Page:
Successfully reported this slideshow.
We use your LinkedIn profile and activity data to personalize ads and to show you more relevant ads. You can change your ad preferences anytime.

Dementia awareness for surgeries - Hants

98 views

Published on

Dementia awareness for surgeries - powerpoint presentation by Dr Nicola Decker,

Published in: Healthcare
  • Be the first to comment

  • Be the first to like this

Dementia awareness for surgeries - Hants

  1. 1. Dementia Produced by Wessex LMCs in partnership with: Wessex AHSN Dr Nicola Decker, GP Alzheimer’s Society
  2. 2. Contents: Why are we here? Understanding Dementia The Brain Symptoms – four main dementias Case Studies Models Visual problems Communication Further Resources Questions
  3. 3. This is designed as an interactive session to use in general practice to increase the understanding of a condition that affects many of your patients and has a significant impact on their family.
  4. 4. Becoming a……… Dementia Friendly Practice
  5. 5. Figures • 1 in 14 people over 65 have dementia. • 1 in 6 people aged 80 and over have dementia. • 850,000 people live with dementia in the UK today. • 20,000 people living with dementia in Hants • 108 diagnosed at Oakley Surgery
  6. 6. Facts • Two thirds of people with dementia are women • At end of life, one third of people will have dementia • Dementia is most common in older people but younger people (under 65) can get it too. • 40-64 years: 1 in 1,400 • 65-69 years: 1 in 100 • 70-79 years: 1 in 25 • 80+ years: 1 in 6
  7. 7. Case Studies
  8. 8. Small Changes…… Big Differences….. 1. Make sure all health-care staff know whether a patient has dementia before they are seen 2. Remember! People living with dementia may need a longer appointment 3. Don’t let people with dementia fall out of the system if they don’t keep appointments NB! If someone without a dementia diagnosis repeatedly forgets to attend appointments, it may be a sign that they should be screened 4. If possible, send appointment reminders to both patient and carer 5. Where appropriate, include family carers in decision making 6. Ensure family members have copies of relevant documents – letters, monitoring equipment, appointments, changes to medication etc 7. Continuity of care is very important to the person with dementia – it is better to be seen by the same health-care professional on each visit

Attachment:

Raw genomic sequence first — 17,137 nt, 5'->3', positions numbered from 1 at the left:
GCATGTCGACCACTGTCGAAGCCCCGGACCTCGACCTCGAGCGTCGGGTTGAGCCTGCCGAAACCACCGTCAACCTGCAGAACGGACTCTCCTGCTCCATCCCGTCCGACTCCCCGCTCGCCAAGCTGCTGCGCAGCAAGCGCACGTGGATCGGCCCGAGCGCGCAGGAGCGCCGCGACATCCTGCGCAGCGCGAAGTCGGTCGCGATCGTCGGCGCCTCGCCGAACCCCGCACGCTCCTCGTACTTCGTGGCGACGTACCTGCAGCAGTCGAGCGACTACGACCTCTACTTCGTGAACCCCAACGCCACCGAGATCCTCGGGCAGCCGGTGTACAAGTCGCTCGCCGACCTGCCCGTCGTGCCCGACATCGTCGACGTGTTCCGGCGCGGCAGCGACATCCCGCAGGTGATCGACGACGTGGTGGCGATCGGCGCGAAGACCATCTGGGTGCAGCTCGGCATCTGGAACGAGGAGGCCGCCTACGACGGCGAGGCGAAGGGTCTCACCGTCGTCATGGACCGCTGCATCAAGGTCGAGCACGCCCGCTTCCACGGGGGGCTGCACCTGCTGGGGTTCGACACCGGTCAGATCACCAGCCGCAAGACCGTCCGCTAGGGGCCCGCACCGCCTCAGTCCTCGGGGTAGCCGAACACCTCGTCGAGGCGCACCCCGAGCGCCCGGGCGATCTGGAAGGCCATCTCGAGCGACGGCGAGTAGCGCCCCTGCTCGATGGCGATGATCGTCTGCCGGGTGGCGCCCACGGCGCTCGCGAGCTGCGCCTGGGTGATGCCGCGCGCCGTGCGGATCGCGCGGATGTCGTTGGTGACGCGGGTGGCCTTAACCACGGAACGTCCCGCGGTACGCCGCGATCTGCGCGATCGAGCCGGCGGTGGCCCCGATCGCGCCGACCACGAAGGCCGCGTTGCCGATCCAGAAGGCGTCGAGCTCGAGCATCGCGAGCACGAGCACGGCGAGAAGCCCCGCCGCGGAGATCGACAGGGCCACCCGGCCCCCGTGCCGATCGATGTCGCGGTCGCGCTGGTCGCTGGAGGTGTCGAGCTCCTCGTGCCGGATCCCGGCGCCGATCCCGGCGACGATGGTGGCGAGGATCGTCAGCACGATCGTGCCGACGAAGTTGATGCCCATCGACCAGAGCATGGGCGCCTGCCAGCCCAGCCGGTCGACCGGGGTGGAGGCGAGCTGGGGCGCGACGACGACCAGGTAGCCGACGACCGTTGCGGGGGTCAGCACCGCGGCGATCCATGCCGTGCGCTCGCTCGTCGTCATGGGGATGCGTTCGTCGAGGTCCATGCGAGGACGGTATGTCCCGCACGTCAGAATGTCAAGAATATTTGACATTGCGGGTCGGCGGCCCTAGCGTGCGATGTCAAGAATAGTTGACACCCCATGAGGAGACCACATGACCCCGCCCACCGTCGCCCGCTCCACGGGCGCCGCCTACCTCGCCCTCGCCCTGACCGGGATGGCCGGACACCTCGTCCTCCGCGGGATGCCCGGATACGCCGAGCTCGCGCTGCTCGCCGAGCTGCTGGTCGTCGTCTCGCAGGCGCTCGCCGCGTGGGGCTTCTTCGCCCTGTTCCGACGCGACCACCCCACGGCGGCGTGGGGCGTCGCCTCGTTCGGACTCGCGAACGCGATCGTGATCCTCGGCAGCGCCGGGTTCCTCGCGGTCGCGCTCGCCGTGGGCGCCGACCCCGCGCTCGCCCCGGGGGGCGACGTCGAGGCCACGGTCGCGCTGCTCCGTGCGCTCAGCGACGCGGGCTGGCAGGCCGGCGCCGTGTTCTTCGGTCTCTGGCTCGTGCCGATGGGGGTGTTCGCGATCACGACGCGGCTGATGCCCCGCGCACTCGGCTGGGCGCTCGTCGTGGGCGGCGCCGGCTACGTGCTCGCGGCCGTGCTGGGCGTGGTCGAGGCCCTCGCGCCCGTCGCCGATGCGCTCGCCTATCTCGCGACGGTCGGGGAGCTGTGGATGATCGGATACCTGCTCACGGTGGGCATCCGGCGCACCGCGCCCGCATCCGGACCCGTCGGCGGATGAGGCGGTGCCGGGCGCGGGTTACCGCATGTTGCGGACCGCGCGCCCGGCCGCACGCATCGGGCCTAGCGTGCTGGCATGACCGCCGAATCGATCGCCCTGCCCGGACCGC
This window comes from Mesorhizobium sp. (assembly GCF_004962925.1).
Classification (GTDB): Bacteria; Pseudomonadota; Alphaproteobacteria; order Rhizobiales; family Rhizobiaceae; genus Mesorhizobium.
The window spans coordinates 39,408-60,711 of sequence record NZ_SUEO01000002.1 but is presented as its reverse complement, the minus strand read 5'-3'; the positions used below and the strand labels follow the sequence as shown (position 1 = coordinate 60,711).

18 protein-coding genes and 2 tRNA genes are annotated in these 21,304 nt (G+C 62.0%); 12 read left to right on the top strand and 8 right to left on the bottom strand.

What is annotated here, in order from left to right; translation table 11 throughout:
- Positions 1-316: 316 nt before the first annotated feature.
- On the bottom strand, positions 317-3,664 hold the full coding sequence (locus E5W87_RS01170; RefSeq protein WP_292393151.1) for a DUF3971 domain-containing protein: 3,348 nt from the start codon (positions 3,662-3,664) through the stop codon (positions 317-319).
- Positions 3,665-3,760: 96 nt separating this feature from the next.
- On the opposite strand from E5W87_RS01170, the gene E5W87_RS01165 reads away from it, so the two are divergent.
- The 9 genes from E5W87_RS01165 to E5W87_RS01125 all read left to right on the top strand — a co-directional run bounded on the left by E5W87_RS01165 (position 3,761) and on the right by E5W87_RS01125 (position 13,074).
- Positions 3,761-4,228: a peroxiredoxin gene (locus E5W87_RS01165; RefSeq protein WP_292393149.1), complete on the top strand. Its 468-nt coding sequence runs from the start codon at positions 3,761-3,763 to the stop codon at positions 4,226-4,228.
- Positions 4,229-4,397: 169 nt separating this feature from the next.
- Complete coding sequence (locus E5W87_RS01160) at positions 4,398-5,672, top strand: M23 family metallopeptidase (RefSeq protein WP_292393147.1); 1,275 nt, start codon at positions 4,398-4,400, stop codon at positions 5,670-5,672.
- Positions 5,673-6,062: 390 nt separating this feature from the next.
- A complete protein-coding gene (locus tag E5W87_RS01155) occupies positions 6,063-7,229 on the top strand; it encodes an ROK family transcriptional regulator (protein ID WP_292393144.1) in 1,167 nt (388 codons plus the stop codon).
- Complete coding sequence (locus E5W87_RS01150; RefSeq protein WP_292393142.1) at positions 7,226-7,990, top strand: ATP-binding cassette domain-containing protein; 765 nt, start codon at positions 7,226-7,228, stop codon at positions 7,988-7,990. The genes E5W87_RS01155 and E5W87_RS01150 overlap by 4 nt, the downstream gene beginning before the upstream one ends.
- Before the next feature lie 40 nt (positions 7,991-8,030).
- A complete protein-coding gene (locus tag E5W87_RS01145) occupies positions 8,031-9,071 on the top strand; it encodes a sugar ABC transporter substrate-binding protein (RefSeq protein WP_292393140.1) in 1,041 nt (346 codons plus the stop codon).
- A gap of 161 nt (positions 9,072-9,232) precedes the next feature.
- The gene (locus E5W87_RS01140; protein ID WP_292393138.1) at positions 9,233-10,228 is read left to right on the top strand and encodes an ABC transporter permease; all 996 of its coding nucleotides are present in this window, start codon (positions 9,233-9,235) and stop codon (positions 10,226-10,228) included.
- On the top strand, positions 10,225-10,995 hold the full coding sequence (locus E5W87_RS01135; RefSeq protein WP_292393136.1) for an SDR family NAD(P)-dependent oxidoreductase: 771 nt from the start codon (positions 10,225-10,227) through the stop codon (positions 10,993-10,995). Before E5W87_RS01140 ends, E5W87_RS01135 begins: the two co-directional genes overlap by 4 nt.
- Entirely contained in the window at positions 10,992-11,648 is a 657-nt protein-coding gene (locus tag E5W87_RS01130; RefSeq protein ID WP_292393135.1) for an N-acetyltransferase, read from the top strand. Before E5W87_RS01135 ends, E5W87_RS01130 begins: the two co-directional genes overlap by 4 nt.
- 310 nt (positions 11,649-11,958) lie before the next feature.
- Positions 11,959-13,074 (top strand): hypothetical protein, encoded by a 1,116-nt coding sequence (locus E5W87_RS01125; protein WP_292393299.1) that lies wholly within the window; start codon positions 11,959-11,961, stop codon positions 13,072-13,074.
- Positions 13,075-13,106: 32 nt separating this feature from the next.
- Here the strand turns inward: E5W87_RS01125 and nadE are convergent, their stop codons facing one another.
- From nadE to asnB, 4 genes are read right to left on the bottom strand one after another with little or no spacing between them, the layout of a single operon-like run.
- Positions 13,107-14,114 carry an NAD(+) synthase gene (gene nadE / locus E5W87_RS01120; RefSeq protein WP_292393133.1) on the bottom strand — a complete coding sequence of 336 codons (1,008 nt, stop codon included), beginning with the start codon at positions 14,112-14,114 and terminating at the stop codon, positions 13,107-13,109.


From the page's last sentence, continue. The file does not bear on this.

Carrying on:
9. 9. Communication • Before you speak • When you speak • What to say • Listening • Body Language and Physical Contact
  10. 10. Perceptions of what life is like for people with dementia… • 58% thought quality of life was fairly bad or very bad • 52% thought that care provided was fairly bad or very bad • 61% thought inclusion in communities was fairly bad or very bad YouGov survey 2011
  11. 11. People with dementia feel that their community could help by: • Better understanding of dementia and less social stigma • More public awareness of the condition • More local activities and opportunities to socialise • More tolerance and patience from others • More community spirit Source: Alzheimer’s Society Dementia 2012 Report
  12. 12. NHS Commitment to raising awareness • Awareness – understanding symptoms, recognising signs, challenging behaviour; • Knowledge of the condition – types of dementia, differences between dementia, delirium, depression etc. • Communications, listening skills and supporting people with dementia; • Person centered care – sign posting to advice and guidance, medication, ethics, impact on families.
  13. 13. Risk factors for developing dementia • Age • Lack of physical exercise • Obesity • Mental activities in mid life • Diabetic • Current Smoking • Excess alcohol • Genetics • Learning disabilities
  14. 14. Modifiable Risk Factors
  15. 15. Diagnosis – the earlier the better • Only 1/3 of people with dementia have a proper diagnosis. Early diagnosis means that: • There is more time to plan ahead and support self management • The carer is able to cope for longer • The need for placement of the patient away from their home is delayed
  16. 16. Support for Carers and Family • Registering as a carer with GP • Carers Together/Princess Royal Trust for Carers • Carers assessment • Information and resources • Alzheimer’s Society/Andover Mind • Memory advisors and support teams • Adult services
  17. 17. What can we do? • Become “dementia friends” • (see ’Video about dementia friends’ if access to the internet is available) • Support national campaigns • Become a ‘Dementia Friendly Practice’
  18. 18. Our role as a dementia friendly practice • Maximise health and well-being and help people to remain independent • Improve patient and carer experience • Improve teamwork • Improve clinical consultations – better prescribing & improved referrals • Improved care planning for the future • Improved quality of life for our patients • Know & be able to sign post patients to available services
  19. 19. Where can you find more information? • www.alzheimers.org.uk • www.dementia.org.uk. • www.dementiafriends.org.uk • www.scie.org.uk (e-learning)
  20. 20. So………… • What do we want to do as a practice?

×